November 16, 2019

Social Media Impersonations on a rise


Yesterday, I received what appeared to be a Facebook connection request via Facebook Messenger. At first, it appears somewhat legit but fishy at the same time.

Some red-flags were the following:

  • Not my friend’s writing style
  • Appeared to be an older picture

When I began digging further, I know I was connected with this person but this profile was not connected (friended).

Almost immediately the messaging went requesting information from me. Not only did I receive a message from her account, I also received a Facebook message from her husband’s account requesting similar content.

This is where I began to suspect their accounts were hacked.

The first message from the hacker, “good to hear from you. I saw your name on CDBG list, have your heard about them yet?”. I have never head of this list and never signed up for any list. This is when I began to suspect.

Next I contacted my friend via mobile phone. They did not pick up. I immediately received a reply text stating they would call me back. At this point, I am suspecting their mobile phone and Facebook were both hacked so I called their home phone. Yes, they still have a home phone. At this point, they did not answer.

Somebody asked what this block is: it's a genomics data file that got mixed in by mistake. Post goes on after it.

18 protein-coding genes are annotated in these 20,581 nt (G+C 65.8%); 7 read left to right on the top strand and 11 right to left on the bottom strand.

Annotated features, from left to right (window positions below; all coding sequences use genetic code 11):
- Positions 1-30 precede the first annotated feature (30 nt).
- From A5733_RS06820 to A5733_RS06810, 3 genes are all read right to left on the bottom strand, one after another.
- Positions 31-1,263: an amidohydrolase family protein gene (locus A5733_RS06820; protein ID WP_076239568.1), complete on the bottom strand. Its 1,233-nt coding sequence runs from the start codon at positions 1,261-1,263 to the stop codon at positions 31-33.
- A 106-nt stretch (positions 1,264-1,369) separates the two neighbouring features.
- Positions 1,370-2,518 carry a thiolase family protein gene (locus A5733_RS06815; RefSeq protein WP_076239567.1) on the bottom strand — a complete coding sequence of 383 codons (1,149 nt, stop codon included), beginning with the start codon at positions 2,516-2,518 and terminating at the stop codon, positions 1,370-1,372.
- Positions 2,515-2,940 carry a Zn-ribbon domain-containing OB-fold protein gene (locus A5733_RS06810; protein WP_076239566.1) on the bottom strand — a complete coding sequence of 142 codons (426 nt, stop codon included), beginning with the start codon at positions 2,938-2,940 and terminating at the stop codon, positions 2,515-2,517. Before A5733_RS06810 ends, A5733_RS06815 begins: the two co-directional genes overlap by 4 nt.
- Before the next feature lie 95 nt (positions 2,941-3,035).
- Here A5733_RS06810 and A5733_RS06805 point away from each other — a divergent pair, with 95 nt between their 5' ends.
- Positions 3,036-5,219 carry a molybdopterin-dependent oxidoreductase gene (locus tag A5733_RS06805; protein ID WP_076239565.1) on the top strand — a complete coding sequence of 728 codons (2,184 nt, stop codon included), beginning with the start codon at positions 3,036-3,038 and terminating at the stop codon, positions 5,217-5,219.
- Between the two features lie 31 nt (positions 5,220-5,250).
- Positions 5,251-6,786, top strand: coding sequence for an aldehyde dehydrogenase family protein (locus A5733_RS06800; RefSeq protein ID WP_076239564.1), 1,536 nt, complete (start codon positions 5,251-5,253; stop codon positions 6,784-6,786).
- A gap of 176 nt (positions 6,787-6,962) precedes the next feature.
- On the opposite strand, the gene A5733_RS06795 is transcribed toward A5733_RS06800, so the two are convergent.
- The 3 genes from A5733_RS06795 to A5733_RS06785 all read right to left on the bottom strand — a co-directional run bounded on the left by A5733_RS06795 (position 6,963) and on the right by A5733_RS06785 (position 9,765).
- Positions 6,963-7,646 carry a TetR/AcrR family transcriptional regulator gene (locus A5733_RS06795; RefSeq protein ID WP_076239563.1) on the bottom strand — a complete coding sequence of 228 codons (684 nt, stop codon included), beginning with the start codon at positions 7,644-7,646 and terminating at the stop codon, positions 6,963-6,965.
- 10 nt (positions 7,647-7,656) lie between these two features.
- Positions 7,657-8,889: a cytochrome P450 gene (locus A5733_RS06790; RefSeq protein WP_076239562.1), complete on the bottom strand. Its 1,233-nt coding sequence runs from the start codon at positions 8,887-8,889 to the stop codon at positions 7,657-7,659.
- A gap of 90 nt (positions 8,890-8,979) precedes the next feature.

Meanwhile, my conversation with “them” began to progress. The next thing they replied was, ” I got 100,000 from them and I saw your name on the list of beneficiaries when I was told to sign, I thought you should have received yours, do you know how to contact the claiming agent to claim yours? “

This was more than enough confirmation of the scam and where this extortion would go.

Next, I received confirmation from my friends they were unaware their account was hacked and have not received any other ‘complaints’ from their other friends about this occurring.

Digging into this further, I found there is a scam.